Head of state and government: Yahya Jammeh
Death penalty: abolitionist in practice
International Criminal Court: ratified

More than 70 civilians and members of the military, including prisoners of conscience, were unlawfully detained after an alleged coup attempt in late March. Several journalists and editors were also unlawfully detained for many weeks. At least 12 detainees were reportedly tortured. Trials of suspected coup plotters were continuing in military and civilian courts at the end of the year. Five people who allegedly escaped may have been extrajudicially executed. Repression of the right to freedom of expression intensified.


In September President Jammeh won presidential elections.

Unlawful detentions and torture

After an alleged coup attempt in late March, more than 70 people were unlawfully detained for longer than the 72 hours allowed by Gambian law. Among those held by the National Intelligence Agency (NIA) were prisoners of conscience, lawyers, journalists, editors, civilians, military and security personnel and politicians.

On 27 March suspects reportedly dressed in military uniform appeared on national television "confessing" to involvement in a coup attempt.

Some of the detainees were held incommunicado for several weeks at the NIA headquarters and the Mile 2 prison, where at least 12 were allegedly tortured or ill-treated. The number of those still held at the end of 2006 was not clear.

  • Mariam Denton, a lawyer and prisoner of conscience, was detained on 6 April and unlawfully held in Mile 2 prison for over three months. Although her lawyers' application for access was granted by the High Court on 25 April, the prison authorities denied access until after 10 May. She was released without charge on 25 July after a failed attempt by the prosecutor to have her charged with concealment of treason.

At least 12 detainees were allegedly tortured. Some reportedly had their heads covered with plastic bags or were held under water for long periods. Others were reportedly burned with cigarettes or severely beaten.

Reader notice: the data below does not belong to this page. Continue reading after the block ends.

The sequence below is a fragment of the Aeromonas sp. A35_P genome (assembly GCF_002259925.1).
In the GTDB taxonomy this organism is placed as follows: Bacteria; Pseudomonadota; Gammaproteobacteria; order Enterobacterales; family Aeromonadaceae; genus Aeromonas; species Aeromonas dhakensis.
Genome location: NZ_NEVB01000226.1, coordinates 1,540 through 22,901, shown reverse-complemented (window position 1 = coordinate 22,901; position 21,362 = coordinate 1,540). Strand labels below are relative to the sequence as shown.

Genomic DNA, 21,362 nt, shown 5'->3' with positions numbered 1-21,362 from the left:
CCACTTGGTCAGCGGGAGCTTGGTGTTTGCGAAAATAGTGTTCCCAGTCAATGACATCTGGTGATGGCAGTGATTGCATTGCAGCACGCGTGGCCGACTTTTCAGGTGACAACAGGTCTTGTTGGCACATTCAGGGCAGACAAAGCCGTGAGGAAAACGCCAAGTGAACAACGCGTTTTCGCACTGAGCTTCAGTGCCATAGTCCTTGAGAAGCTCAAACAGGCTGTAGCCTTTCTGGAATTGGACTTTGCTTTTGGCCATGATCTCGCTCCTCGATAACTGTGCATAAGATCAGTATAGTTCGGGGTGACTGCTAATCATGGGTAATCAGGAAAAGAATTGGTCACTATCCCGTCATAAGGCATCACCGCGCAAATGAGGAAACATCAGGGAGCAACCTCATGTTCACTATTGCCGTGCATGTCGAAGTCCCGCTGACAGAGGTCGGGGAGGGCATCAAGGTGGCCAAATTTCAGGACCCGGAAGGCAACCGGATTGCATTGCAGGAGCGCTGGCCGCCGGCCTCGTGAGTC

Trials after alleged coup attempt

Preliminary hearings began in the High Court in Banjul on 10 May for 15 defendants detained in relation to the coup attempt. Charges, including treason and concealment of treason, all of which are capital and non-bailable offences, were made public in late May. One defendant was reportedly released on 8 December. Two other detainees were charged with ancillary crimes, one of whom reportedly had the charges against him dropped in November and was released. On 28 July it was reported that another seven detainees, including Abdoulie Kujabi, a former Director General of the NIA, had been charged with conspiracy to commit treason. Their trial had not started by the end of 2006 and one of them was reportedly released on 8 December.

On 18 July, several defence lawyers reportedly withdrew from one case, citing concerns about the independence of the judge. Some detainees were denied access to their lawyers. At least four military defendants in the treason trial were transferred to a court martial, where their statements suggested that confessions had been obtained under duress or torture.

Suspected extrajudicial executions

The authorities alleged that former NIA Director General Daba Marena and four soldiers – Ebou Lowe, Alieu Cessay, Alpha Bah and Malafi Corr – escaped during a prison transfer around 4 April. There were fears that they had in fact been extrajudicially executed or become victims of enforced disappearance. No independent investigation into the alleged escape had been initiated by the end of the year.

Freedom of expression

At least nine Gambian and foreign journalists and editors were detained, and some were reportedly tortured. Harassment and threats against journalists, editors and media critical of the government intensified.

  • On 28 March, Musa Saidykhan, editor of The Independent, and Madi Ceesay, managing director, were arrested and the newspaper's premises were closed. The two men were held incommunicado at the NIA headquarters until 20 April, when they were released without charge and without an official reason for their detention. The newspaper remained closed at the end of the year.
  • On 10 April, Lamin Fatty, a reporter with The Independent, was detained at the NIA headquarters in connection with the coup attempt. He was held incommunicado for over two months. In May, he was charged with publishing false information. His trial was continuing at the end of the year.
  • On 25 May the online Freedom Newspaper had its web-site hacked into, and a list of over 300 names of alleged "informers" was published in a pro-government newspaper. At least four journalists were subsequently arrested but were released without charge. One journalist was held incommunicado at the NIA headquarters for almost five months before being released without charge.


There were no official investigations into past human rights violations. The government did not bring to justice those responsible for the assassination of journalist Deyda Hydara in December 2004.

AI country reports/visits


  • Gambia: Alleged coup plot must not be used as excuse to violate citizens' human rights (AI Index: AFR 27/004/2006)

This is not a UNHCR publication. UNHCR is not responsible for, nor does it necessarily endorse, its content. Any views expressed are solely those of the author or publisher and do not necessarily reflect those of UNHCR, the United Nations or its Member States.